I was fortunate to field a few questions with local game developer Jacob Pollock, the creator of Grenade Fishing Jr. The game was launched on November 2nd, and has gained early acclaim as a featured app on the iTunes App Store, as well as the number one sports game on Toucharcade. Jacob was kind enough to share some of his insights in bootstrapping an app launch as an independent game publisher.
My questions are in bold.
Can you explain Grenade Fishing Jr, and why it's fun?
In Grenade Fishing Jr, you control a bear in a rowboat who has gone fishing with grenades. Players swipe the screen to toss grenades into the water and tilt to steer the boat in order to catch the falling fish. It is a skill-based "quick-fix" action title with 18 levels and a "hand-drawn" feel.
The fun of the game comes from the thrill of blowing things up and the challenge of the engaging live-action gameplay. It features realistic physics simulation, water dynamics, and fish behavior and uses the device touch-screen and accelerometer. Things get pretty interesting when the waves get big and the fish get smart. We are excited to launch the game on the Apple App Store.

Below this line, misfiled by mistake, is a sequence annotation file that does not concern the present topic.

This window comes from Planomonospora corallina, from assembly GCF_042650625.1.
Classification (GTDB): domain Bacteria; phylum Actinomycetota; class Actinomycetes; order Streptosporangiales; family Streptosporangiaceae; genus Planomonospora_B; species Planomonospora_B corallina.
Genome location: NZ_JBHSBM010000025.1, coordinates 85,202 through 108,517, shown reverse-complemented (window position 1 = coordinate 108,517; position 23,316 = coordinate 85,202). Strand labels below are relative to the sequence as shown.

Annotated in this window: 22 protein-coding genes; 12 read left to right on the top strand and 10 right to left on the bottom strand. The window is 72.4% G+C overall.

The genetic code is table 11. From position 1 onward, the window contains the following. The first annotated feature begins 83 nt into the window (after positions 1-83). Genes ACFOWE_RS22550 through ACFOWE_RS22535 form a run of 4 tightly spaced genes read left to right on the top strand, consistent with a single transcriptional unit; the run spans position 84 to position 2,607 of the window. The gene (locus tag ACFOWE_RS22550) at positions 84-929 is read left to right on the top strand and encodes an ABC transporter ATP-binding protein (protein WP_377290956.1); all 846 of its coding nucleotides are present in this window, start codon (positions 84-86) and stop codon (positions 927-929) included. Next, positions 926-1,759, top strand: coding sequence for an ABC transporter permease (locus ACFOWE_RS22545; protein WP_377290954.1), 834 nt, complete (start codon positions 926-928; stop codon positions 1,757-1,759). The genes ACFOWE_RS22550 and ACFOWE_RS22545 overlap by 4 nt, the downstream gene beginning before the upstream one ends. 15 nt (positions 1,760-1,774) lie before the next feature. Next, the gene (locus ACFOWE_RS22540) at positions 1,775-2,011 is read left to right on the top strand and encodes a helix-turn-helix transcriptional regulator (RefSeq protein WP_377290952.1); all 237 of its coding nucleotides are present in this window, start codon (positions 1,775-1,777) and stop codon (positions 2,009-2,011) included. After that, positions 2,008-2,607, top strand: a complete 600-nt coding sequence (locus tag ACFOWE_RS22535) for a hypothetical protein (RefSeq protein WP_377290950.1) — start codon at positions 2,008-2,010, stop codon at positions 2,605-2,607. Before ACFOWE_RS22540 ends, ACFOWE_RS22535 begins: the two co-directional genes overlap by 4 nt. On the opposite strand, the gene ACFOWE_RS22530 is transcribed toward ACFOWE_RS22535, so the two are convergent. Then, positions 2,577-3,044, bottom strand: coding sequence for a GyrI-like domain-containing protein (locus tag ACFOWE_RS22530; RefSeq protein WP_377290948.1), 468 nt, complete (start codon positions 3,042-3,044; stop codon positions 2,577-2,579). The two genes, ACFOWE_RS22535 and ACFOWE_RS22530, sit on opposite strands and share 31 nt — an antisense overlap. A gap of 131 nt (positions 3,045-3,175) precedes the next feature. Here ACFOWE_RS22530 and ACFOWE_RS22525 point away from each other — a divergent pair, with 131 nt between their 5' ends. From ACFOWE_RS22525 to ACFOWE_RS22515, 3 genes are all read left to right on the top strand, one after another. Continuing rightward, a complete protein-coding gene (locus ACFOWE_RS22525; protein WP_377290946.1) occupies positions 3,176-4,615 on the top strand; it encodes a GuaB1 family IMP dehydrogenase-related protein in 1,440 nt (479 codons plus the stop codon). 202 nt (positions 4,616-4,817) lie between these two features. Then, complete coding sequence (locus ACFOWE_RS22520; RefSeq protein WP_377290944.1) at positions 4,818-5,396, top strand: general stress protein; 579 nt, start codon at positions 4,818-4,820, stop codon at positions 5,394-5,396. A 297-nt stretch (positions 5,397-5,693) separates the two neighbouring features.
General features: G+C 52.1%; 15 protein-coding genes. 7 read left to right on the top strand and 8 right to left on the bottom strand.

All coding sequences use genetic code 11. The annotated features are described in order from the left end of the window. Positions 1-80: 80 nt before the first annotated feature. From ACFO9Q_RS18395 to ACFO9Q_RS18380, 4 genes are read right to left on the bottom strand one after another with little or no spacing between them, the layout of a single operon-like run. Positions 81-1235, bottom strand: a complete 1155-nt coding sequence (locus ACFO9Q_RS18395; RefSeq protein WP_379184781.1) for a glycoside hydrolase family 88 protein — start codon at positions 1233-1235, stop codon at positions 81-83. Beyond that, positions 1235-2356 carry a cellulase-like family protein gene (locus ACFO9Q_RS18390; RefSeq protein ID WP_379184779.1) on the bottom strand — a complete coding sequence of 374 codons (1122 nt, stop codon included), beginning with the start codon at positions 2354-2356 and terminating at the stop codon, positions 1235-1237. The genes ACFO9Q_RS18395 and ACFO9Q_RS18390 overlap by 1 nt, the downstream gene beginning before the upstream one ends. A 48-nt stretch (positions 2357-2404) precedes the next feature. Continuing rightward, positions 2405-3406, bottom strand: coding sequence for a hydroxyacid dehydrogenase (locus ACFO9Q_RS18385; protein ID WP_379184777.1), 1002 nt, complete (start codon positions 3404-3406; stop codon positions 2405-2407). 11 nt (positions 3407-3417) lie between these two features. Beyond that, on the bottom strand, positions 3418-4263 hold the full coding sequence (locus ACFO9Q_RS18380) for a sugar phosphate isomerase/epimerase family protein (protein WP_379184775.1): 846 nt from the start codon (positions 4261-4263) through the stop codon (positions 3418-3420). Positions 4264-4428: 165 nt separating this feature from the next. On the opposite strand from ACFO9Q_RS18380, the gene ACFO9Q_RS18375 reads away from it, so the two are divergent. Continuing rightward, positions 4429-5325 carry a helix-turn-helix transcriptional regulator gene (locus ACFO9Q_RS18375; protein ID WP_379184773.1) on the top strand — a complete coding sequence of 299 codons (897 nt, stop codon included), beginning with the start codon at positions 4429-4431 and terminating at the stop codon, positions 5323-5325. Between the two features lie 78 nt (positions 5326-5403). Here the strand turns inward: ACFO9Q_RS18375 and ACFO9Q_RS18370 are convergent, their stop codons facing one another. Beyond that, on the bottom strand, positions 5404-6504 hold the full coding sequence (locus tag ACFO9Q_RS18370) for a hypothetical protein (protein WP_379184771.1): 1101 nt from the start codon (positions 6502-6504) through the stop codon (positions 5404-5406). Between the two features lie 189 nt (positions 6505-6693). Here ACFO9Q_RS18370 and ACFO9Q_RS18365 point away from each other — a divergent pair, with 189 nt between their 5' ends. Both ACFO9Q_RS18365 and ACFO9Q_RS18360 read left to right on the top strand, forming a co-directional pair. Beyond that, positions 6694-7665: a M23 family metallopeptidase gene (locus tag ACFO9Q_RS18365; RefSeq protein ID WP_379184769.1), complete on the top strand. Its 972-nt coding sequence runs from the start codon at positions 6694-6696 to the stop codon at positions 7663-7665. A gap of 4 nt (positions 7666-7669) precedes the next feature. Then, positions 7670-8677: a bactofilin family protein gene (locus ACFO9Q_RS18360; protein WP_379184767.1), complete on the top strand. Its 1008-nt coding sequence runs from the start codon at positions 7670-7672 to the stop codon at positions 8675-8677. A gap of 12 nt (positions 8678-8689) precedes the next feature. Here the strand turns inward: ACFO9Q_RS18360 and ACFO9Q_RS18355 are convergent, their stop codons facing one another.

What inspired you to pursue making a game?
I have been making games since I was 8 years old when I was programming text-based adventure games in BASIC on a Commodore-64 computer. This was before I picked up an ATARI-2600 game console at a garage sale for $20. I always found game-making fascinating and pursued it as a hobby. I had the idea for Grenade Fishing about 10 years ago and started to build it in Flash for a web-based game. I finally picked it up again last year after I got an iPad and realized that I could actually write apps for it.
What were some of the challenges you've encountered in making Grenade Fishing Jr.?
The largest challenges were refreshing my C++ skills and diving into the OpenGL API. The game actually does a large amount of calculations for the wave and fish motion and displays a large number of characters at once, so optimizing the graphics performance was a major challenge. I wanted it to run at high FPS, even on older devices.